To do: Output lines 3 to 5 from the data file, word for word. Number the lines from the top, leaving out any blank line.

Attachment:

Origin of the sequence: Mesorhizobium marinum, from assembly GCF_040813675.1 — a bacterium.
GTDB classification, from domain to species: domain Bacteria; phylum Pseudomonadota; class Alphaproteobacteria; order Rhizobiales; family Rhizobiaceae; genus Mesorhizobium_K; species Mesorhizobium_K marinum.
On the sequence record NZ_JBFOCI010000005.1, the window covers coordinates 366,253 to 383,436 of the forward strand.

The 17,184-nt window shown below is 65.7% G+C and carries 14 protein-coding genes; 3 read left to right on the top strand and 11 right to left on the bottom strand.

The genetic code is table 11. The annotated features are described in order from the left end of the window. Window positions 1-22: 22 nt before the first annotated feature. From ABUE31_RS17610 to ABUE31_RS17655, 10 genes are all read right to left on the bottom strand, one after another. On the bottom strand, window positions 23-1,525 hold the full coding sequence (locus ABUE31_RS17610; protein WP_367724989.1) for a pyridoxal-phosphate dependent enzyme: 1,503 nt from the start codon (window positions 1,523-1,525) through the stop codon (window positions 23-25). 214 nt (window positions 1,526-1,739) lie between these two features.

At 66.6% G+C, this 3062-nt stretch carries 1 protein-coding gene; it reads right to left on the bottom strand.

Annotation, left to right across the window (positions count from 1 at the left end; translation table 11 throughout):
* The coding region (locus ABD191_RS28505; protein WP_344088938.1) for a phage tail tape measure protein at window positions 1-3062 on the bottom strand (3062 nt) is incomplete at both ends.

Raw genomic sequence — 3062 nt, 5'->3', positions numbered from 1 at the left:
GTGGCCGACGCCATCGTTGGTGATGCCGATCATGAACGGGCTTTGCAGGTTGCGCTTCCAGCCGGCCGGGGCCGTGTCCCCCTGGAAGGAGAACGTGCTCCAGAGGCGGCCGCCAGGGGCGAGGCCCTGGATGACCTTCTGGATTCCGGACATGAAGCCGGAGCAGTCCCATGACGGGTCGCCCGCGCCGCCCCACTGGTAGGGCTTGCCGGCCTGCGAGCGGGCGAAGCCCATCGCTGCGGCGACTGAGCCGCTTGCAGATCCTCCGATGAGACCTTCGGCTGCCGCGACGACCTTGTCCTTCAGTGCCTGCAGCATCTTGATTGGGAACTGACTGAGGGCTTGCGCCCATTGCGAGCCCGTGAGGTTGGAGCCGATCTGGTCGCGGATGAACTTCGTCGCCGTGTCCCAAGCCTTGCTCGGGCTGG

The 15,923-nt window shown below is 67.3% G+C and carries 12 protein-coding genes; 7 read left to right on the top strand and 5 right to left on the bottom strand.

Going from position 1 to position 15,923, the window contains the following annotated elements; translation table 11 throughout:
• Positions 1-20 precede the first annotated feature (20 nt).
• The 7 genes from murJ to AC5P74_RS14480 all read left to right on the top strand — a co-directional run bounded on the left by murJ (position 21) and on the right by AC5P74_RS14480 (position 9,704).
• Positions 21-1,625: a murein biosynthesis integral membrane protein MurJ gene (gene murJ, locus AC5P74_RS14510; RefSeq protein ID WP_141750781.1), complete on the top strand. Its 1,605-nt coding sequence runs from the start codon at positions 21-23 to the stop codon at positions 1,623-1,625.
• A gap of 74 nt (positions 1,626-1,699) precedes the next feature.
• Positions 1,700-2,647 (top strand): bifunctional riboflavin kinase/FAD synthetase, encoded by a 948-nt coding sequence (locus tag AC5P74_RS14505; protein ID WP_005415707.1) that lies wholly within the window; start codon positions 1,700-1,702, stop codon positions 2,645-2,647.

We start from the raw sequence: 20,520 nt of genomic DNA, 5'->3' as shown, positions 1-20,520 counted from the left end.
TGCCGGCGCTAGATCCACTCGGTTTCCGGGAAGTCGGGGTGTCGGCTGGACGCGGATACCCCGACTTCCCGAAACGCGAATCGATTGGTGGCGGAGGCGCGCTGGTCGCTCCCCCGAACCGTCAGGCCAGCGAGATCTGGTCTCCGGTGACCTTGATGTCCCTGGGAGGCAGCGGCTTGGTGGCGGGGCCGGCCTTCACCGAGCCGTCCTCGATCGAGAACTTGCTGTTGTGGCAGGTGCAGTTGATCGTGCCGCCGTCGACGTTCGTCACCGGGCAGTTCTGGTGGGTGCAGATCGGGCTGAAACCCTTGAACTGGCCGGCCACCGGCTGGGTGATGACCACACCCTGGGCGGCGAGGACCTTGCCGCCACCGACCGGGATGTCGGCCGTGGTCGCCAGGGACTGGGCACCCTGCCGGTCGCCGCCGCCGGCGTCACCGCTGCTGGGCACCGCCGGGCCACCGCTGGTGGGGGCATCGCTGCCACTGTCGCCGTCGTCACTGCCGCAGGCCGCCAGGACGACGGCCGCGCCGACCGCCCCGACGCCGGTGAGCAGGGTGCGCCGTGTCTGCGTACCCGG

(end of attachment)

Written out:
On the sequence record NZ_JBFOCI010000005.1, the window covers coordinates 366,253 to 383,436 of the forward strand.

The 17,184-nt window shown below is 65.7% G+C and carries 14 protein-coding genes; 3 read left to right on the top strand and 11 right to left on the bottom strand.

The genetic code is table 11. The annotated features are described in order from the left end of the window. Window positions 1-22: 22 nt before the first annotated feature. From ABUE31_RS17610 to ABUE31_RS17655, 10 genes are all read right to left on the bottom strand, one after another. On the bottom strand, window positions 23-1,525 hold the full coding sequence (locus ABUE31_RS17610; protein WP_367724989.1) for a pyridoxal-phosphate dependent enzyme: 1,503 nt from the start codon (window positions 1,523-1,525) through the stop codon (window positions 23-25). 214 nt (window positions 1,526-1,739) lie between these two features.